Many North Carolinians expressed Antifederalist sympathies and were skeptical of giving the national government more authority, especially without a Bill of Rights added to the Constitution. There might be problems with the Articles of Confederation, sure, but did Americans, many Tar Heels questioned, need to hurriedly give the national government more power?
During the past 30 to 40 years, historians have revived for Americans the legacy of Frederick Douglass (1818–95). Before then, his accomplishments largely had been swept up, dropped into the dustbin of history, and left out of view.
Born in an area that many of North Carolina’s early republic and antebellum statesmen called home—Warren, Halifax, and Edgecombe counties—Willis Alston entered into the political arena with established familial and political connections. He served as a state legislator and senator, and as a U.S. Congressman for 21 years. Although he was Nathaniel Macon’s nephew, Willis Alston disagreed with his influential uncle on various political issues during Thomas Jefferson’s administration (1801-1809)
A Brunswick County native, William Henry Hill was the state’s district attorney, a state senator, a University of North Carolina Trustee, and a U.S. Congressman. Unlike many of his North Carolina contemporaries in Congress, Hill was a staunch Federalist who, according to Lawrence F. London, “believed in a strong central government.”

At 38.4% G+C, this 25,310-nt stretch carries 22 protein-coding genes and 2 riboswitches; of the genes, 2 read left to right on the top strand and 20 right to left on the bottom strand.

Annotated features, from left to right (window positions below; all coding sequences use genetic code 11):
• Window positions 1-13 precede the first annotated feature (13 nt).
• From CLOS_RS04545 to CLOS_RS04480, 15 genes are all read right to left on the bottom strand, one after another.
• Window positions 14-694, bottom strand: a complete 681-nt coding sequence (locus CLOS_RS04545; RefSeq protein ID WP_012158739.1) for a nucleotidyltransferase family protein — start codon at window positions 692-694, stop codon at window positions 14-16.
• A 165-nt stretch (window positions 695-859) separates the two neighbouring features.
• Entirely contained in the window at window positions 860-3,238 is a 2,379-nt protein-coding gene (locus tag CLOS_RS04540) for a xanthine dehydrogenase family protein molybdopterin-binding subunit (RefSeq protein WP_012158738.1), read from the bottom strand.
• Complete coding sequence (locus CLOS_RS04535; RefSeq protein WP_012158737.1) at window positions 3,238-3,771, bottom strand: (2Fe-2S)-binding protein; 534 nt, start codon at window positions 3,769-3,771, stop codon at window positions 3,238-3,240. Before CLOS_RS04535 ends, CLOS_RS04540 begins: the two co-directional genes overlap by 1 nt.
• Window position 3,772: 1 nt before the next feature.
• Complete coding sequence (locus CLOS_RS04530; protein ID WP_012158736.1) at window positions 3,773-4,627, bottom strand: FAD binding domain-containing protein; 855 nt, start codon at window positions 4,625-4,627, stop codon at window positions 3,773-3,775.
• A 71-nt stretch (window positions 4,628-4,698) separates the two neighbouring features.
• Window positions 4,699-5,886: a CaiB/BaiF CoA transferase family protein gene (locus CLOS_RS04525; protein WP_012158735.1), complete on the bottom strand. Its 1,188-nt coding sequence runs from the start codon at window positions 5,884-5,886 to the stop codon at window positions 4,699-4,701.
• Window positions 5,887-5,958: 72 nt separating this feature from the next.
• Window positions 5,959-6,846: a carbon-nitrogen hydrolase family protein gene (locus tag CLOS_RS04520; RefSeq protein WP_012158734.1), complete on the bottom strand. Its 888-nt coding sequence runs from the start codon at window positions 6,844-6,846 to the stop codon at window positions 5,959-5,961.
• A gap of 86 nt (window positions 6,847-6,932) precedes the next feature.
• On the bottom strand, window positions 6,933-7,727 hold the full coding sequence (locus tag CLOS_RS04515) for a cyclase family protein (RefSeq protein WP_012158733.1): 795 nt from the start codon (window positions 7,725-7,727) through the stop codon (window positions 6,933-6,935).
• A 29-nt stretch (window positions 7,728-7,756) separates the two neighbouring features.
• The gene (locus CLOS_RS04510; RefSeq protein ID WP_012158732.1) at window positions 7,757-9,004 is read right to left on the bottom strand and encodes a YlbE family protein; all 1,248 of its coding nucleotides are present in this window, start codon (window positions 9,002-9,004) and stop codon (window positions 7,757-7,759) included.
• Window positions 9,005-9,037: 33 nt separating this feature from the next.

Street signs can be much more than guideposts. They often can provide interesting clues into an area’s history.
The Occaneechi is a small tribe of American Indians residing in the Piedmont North Carolina and southern Virginia. Today, the Occaneechi Band of the Saponi Nation numbers seven hundred and is the smallest tribe recognized by North Carolina.
Even if you are an expert, chances are that your idea of James Madison is highly skewed. He gets almost no credit for his most important accomplishment; two of his supposed chief achievements were less important than many think; he opposed another before he was for it; and he tried to reel one in after he cast it out.
The historian Irving Brant, who wrote a six-volume biography of James Madison, once complained about his subject’s modest place in America’s historical memory. “Among all the men who shaped the present government of the United States of America, the one who did the most is known the least.” In a modest effort to redress this Madisonian neglect, here are five things we should all know about America’s fourth president.
In 1794, a Granville County slave, Quillo, was accused of plotting a slave rebellion.
Located on Union Square in downtown Raleigh, the North Carolina State Capitol was opened in 1840. Today, the Capitol houses only the offices of the governor and lieutenant governor and their staff.